Ebola: Dead victims to be shrouded when buried
The need arose after people who attended a funeral of an Ebola victim in Guinea became infected.
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NEW YORK - As the global health community ramps up its efforts to treat Ebola patients and curb its spread in West Africa, a new analysis finds that the greatest impact would come from insuring safe burials for victims, scientists reported on Thursday.
The need for safe burials has been known from the beginning of the epidemic last spring, when people who attended the funeral of a faith healer in Guinea became infected.
US guidelines call for workers wearing full protective gear to wrap the remains of Ebola victims, which have an extremely high concentration of the virus, in a plastic shroud and then place them in two body bags.
The body should not be washed or handled in any way, something that has been a common practice in much of West Africa.
The new findings, published in the journal Science, are based on a mathematical model being developed by Ebola researchers at Yale School of Public Health.
It takes into account data from the current outbreak and previous ones, including how long people harbor the virus before becoming ill, how long they are infectious, and what percentage are isolated at home or in a treatment center.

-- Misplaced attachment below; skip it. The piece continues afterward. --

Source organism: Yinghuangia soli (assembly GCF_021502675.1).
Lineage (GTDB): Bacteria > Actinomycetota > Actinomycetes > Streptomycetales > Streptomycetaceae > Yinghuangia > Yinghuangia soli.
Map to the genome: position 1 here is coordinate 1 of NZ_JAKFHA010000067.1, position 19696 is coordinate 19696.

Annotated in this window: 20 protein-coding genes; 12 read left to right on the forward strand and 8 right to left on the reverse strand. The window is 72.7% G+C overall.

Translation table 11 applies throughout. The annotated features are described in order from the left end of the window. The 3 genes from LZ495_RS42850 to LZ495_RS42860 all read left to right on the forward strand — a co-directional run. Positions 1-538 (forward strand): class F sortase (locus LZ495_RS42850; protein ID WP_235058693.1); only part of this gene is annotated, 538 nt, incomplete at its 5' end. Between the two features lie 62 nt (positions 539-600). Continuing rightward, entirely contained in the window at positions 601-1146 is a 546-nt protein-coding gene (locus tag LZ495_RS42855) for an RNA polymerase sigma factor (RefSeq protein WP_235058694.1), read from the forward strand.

Similar models have already informed public policy.
A US projection that there could be 1.4 million cases in Liberia and Sierra Leone by late January spurred some Western countries to commit more funds and personnel to curb the worst Ebola outbreak since the disease was identified in 1976.
The Yale model calculates the spread of Ebola in the community, in hospitals and at funerals, including how many secondary cases are caused by the average case in each setting.
If transmission in the community or in hospitals could be eliminated through better isolation practices, Yale's Alison Galvani and her colleagues found, each Ebola case would still cause 1.4 or 1.5 additional infections.
But if transmission via burial practices were eliminated, the secondary infection rate would drop below one per Ebola case, the sole way epidemics peter out.
"Reducing transmission in hospitals and the community is insufficient to stop the exponentially growing epidemic," the scientists wrote. The most effective intervention is halting burial practices in which mourners handle bodies, which "are effectively serving as superspreader events."
Because making all Ebola burials sanitary might not be feasible, said Yale's Martial Ndeffo-Mbah, the Ebola response must also continue to isolate cases.
Other modelers predicted the study's emphasis on funerals would be "quite controversial," according to biostatistician Ira Longini of the University of Florida.
Longini and colleagues at Northeastern University created a mathematical model that shows that most Ebola transmission occurs in the community and within households, so isolating patients would have the most effect on the epidemic.
Still, "Liberia has concentrated hard on the funeral problems," Longini said, and is now seeing fewer new cases than in recent weeks.